Travel coordination is one of the most critical tasks in the early stages of a large emergency response. The larger and more high-profile an emergency, the more people will suddenly be trying to move into, out of, and around the emergency area. This causes a lot of stress for both the travelers and those who are hosting them.
To address this: Ask the CP to establish one person in the main office to handle all travel. This person should be a fast thinker, good with details, and customer service oriented.
It is best that this person is in the main office because that is a central location (between the region and HQ and the field). The main office is also likely to have the most staff, and the most experienced staff, and is thus the most likely to be able to spare someone who has the appropriate skills.
If you have field offices, those offices should also consider assigning one person the task of working with the Travel Coordinator in the Main Office. That person would do the same tasks as the Travel Coordinator in the main office, but at the field level.
We’ve attached a sample Job Description for a Travel Coordinator. Click here – Travel Coordinator Job Description – to download a copy. The duties described in that document could be combined with other administrative duties if travel coordination will not be a full time job.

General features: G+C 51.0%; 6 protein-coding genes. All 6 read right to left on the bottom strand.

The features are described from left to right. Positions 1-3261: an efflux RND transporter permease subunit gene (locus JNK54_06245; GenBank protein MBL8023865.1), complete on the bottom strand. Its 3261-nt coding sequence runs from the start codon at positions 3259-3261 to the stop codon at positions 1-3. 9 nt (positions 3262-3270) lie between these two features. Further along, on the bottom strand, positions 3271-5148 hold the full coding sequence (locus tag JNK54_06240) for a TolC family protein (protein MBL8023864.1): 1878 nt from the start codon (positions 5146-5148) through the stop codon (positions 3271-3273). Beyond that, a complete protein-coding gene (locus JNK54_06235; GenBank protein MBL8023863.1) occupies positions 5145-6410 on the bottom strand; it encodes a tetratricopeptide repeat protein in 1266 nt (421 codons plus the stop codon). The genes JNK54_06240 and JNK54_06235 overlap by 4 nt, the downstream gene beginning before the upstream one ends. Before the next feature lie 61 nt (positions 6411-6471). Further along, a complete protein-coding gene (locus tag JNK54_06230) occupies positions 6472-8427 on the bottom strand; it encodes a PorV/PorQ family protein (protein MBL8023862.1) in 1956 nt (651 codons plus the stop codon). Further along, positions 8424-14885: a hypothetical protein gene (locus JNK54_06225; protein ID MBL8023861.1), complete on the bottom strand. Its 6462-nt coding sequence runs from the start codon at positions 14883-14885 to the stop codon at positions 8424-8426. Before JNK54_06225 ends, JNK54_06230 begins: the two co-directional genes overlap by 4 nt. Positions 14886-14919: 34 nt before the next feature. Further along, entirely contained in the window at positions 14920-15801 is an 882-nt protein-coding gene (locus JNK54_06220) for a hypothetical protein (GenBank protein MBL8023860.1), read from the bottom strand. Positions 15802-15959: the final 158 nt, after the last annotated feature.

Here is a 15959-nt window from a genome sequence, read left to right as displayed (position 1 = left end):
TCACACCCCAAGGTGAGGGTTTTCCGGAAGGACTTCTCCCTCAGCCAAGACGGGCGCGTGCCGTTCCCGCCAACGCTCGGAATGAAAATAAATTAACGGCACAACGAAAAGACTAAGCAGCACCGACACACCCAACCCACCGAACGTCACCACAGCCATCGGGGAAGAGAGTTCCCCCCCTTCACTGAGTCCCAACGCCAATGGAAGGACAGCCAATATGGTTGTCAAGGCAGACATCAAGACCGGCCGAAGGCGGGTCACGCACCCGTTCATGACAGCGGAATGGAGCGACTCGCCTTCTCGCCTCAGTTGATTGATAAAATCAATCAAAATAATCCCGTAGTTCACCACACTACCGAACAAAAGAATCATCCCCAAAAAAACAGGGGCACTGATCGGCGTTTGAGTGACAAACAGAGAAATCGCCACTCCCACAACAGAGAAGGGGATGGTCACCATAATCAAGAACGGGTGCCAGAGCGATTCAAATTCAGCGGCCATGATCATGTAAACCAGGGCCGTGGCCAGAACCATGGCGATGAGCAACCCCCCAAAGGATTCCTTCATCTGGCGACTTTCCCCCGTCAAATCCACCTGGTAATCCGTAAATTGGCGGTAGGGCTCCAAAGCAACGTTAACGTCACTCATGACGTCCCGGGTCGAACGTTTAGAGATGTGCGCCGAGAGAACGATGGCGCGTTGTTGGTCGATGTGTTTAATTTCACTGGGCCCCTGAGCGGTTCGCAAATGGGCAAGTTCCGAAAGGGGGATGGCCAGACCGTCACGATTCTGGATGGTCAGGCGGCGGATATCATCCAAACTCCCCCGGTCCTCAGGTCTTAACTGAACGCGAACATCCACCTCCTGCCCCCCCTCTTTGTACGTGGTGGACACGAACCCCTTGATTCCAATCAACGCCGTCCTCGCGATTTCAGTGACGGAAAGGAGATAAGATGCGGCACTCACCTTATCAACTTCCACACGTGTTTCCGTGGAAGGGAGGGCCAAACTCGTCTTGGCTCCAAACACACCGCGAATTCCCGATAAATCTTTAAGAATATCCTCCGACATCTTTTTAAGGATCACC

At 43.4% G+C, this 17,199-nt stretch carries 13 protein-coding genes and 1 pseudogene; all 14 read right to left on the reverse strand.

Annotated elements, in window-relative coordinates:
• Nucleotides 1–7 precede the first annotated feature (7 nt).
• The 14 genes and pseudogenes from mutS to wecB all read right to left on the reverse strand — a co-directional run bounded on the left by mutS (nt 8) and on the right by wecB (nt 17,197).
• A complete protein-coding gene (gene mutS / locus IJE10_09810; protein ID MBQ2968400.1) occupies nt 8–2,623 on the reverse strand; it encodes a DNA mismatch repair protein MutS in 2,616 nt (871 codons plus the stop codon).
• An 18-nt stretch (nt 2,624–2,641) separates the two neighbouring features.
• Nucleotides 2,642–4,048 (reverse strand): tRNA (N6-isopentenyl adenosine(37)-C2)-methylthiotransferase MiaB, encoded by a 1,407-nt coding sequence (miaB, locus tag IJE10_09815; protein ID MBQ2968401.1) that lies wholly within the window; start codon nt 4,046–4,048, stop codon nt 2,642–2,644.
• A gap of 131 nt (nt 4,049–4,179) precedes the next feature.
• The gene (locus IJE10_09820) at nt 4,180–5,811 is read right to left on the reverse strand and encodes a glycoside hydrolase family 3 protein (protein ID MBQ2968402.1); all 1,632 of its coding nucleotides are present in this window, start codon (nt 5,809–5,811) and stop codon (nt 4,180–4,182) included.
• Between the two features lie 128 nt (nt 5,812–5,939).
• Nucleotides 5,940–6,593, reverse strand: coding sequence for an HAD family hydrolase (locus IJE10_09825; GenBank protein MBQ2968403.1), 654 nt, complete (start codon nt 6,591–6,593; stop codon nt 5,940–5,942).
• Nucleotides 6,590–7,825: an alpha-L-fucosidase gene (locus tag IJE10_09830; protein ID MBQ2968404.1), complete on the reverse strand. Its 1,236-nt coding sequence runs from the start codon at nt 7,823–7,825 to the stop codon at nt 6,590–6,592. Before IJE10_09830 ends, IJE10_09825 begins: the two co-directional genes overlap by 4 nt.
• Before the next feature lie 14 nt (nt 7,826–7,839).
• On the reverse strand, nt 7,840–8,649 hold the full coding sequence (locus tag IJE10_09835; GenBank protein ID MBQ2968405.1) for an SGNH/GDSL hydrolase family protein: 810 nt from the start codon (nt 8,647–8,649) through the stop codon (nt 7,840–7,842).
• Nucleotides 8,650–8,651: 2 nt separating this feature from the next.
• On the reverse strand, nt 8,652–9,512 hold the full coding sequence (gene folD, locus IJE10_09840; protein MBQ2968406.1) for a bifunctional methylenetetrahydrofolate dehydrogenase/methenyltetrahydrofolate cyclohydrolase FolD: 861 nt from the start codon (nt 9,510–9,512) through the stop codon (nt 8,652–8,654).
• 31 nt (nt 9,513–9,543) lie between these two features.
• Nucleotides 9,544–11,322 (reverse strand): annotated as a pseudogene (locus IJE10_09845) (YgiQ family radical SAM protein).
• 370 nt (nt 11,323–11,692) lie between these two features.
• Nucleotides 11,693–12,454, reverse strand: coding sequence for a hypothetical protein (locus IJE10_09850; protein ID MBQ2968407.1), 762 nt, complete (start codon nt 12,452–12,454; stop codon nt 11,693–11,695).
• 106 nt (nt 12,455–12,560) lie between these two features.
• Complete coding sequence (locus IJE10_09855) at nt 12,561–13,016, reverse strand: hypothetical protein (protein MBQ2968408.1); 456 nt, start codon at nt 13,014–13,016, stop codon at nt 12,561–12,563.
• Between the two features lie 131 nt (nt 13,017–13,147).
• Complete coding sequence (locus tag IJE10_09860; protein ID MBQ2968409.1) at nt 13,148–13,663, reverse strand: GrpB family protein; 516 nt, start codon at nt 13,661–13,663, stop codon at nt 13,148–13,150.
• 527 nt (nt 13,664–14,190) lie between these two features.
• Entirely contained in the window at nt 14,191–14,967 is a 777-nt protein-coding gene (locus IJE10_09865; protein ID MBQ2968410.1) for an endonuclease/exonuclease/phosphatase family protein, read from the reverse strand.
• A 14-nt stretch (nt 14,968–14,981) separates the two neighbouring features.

Below we describe the basic duties of a Coordinator, and attach some documents that list the basic information the person should collect and make available to all staff.
Information on Routes
The Travel Coordinator should find all the ways to get to and from the field. S/he should find out:
- How long each route takes
- How much each costs
- How to organize each type of travel
S/he should keep this information up to date, and make sure all staff on both Field and Office-based Teams know that this information exists, and where to find it.
We’ve attached tips for the Travel Coordinator on collecting:
Information on Travelers
The Travel Coordinator should keep (and post) an up to date list of the following information:
- Who is in the field now,
- Who is going to the field, when, and how they are getting there
- Who is coming back when, and how they are getting back
- When visitors from outside the country are arriving and departing the country
- The document status of everyone currently in or travelling to or from the field (visas, other necessary permissions, and when they expire)
This information should also be well-organized, in one place, and available to both Field and Main Office Teams.